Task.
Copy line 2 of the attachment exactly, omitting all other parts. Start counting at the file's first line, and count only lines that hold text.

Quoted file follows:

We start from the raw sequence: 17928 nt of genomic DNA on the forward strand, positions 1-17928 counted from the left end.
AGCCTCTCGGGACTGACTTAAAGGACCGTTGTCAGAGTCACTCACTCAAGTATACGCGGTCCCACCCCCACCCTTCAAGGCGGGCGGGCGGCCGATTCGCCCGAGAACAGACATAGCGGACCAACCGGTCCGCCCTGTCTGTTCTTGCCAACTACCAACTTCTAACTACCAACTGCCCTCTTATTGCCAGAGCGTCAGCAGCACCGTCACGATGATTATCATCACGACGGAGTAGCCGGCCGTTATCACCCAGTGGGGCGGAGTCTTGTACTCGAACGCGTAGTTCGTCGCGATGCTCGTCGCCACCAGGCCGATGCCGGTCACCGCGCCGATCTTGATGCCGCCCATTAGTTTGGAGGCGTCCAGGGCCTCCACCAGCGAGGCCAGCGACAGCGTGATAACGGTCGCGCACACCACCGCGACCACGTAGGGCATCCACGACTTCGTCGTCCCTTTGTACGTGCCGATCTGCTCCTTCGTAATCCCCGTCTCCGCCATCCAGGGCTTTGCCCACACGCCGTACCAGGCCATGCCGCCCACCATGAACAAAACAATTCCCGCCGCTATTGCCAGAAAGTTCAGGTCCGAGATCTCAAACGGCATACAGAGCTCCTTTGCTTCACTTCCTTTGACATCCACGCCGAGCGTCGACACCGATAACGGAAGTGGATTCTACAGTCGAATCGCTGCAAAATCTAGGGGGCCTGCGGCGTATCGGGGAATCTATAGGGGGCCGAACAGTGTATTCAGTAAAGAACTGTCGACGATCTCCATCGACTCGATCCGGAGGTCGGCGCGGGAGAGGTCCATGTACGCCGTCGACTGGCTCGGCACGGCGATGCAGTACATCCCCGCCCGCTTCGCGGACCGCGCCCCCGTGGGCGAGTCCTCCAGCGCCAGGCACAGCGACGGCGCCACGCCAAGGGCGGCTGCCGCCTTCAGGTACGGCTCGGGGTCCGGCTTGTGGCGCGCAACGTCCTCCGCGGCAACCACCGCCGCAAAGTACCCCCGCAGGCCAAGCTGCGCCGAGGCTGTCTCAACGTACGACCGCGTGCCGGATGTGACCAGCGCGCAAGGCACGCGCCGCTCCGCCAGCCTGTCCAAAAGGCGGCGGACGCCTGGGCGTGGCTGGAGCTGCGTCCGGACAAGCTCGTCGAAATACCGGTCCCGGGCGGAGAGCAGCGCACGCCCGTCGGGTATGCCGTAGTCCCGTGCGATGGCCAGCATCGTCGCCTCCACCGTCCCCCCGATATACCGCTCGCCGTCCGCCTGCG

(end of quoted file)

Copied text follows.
AGCCTCTCGGGACTGACTTAAAGGACCGTTGTCAGAGTCACTCACTCAAGTATACGCGGTCCCACCCCCACCCTTCAAGGCGGGCGGGCGGCCGATTCGCCCGAGAACAGACATAGCGGACCAACCGGTCCGCCCTGTCTGTTCTTGCCAACTACCAACTTCTAACTACCAACTGCCCTCTTATTGCCAGAGCGTCAGCAGCACCGTCACGATGATTATCATCACGACGGAGTAGCCGGCCGTTATCACCCAGTGGGGCGGAGTCTTGTACTCGAACGCGTAGTTCGTCGCGATGCTCGTCGCCACCAGGCCGATGCCGGTCACCGCGCCGATCTTGATGCCGCCCATTAGTTTGGAGGCGTCCAGGGCCTCCACCAGCGAGGCCAGCGACAGCGTGATAACGGTCGCGCACACCACCGCGACCACGTAGGGCATCCACGACTTCGTCGTCCCTTTGTACGTGCCGATCTGCTCCTTCGTAATCCCCGTCTCCGCCATCCAGGGCTTTGCCCACACGCCGTACCAGGCCATGCCGCCCACCATGAACAAAACAATTCCCGCCGCTATTGCCAGAAAGTTCAGGTCCGAGATCTCAAACGGCATACAGAGCTCCTTTGCTTCACTTCCTTTGACATCCACGCCGAGCGTCGACACCGATAACGGAAGTGGATTCTACAGTCGAATCGCTGCAAAATCTAGGGGGCCTGCGGCGTATCGGGGAATCTATAGGGGGCCGAACAGTGTATTCAGTAAAGAACTGTCGACGATCTCCATCGACTCGATCCGGAGGTCGGCGCGGGAGAGGTCCATGTACGCCGTCGACTGGCTCGGCACGGCGATGCAGTACATCCCCGCCCGCTTCGCGGACCGCGCCCCCGTGGGCGAGTCCTCCAGCGCCAGGCACAGCGACGGCGCCACGCCAAGGGCGGCTGCCGCCTTCAGGTACGGCTCGGGGTCCGGCTTGTGGCGCGCAACGTCCTCCGCGGCAACCACCGCCGCAAAGTACCCCCGCAGGCCAAGCTGCGCCGAGGCTGTCTCAACGTACGACCGCGTGCCGGATGTGACCAGCGCGCAAGGCACGCGCCGCTCCGCCAGCCTGTCCAAAAGGCGGCGGACGCCTGGGCGTGGCTGGAGCTGCGTCCGGACAAGCTCGTCGAAATACCGGTCCCGGGCGGAGAGCAGCGCACGCCCGTCGGGTATGCCGTAGTCCCGTGCGATGGCCAGCATCGTCGCCTCCACCGTCCCCCCGATATACCGCTCGCCGTCCGCCTGCG